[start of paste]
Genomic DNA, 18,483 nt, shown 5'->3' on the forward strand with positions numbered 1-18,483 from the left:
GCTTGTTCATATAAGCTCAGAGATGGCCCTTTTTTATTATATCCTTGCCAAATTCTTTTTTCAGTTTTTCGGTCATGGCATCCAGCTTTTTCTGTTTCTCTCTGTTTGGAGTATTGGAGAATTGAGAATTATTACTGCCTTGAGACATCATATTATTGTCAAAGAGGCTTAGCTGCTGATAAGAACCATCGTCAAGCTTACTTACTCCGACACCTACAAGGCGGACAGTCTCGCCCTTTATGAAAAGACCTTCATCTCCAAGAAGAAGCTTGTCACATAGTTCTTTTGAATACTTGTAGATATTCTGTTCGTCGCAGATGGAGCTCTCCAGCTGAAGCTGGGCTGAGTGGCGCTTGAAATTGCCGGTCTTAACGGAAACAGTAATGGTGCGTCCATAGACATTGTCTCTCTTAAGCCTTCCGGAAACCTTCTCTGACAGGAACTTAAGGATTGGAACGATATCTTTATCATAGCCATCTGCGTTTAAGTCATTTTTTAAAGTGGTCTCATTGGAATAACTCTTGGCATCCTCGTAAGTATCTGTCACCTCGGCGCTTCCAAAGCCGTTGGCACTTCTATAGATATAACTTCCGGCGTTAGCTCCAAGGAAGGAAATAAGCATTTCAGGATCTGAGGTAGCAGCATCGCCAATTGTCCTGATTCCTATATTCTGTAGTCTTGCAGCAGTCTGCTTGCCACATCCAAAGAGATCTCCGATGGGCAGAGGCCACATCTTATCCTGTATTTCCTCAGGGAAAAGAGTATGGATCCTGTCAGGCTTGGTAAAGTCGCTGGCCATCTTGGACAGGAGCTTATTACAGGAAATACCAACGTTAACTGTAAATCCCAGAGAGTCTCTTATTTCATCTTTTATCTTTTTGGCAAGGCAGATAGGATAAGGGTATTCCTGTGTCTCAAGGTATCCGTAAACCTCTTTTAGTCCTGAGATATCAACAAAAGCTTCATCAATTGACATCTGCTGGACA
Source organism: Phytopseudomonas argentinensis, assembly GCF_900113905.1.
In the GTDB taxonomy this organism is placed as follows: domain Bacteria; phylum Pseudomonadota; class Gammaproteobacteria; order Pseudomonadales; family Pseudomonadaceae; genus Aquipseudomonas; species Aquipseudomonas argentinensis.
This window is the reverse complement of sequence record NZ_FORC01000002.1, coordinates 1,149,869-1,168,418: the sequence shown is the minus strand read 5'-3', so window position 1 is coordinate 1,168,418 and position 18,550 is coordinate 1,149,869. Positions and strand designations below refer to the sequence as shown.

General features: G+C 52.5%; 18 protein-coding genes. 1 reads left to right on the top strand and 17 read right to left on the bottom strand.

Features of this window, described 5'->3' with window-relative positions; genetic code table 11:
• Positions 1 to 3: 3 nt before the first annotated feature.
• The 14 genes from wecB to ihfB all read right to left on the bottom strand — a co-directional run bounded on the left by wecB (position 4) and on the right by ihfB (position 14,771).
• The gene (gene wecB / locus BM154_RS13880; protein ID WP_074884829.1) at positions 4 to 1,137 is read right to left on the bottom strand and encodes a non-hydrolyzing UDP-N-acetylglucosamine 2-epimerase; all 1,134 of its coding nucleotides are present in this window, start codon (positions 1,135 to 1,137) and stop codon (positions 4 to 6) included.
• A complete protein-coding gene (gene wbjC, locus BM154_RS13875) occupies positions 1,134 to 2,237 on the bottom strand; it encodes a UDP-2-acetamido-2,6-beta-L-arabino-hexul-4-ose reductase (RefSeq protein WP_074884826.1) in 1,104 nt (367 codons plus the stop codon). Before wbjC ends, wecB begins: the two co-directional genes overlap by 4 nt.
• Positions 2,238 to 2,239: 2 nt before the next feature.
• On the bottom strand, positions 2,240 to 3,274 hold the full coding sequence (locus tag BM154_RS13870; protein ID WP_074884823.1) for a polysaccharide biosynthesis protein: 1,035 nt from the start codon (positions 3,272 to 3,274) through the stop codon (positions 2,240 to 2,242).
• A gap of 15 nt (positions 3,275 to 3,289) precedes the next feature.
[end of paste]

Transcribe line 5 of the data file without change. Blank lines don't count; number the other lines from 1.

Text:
This window is the reverse complement of sequence record NZ_FORC01000002.1, coordinates 1,149,869-1,168,418: the sequence shown is the minus strand read 5'-3', so window position 1 is coordinate 1,168,418 and position 18,550 is coordinate 1,149,869. Positions and strand designations below refer to the sequence as shown.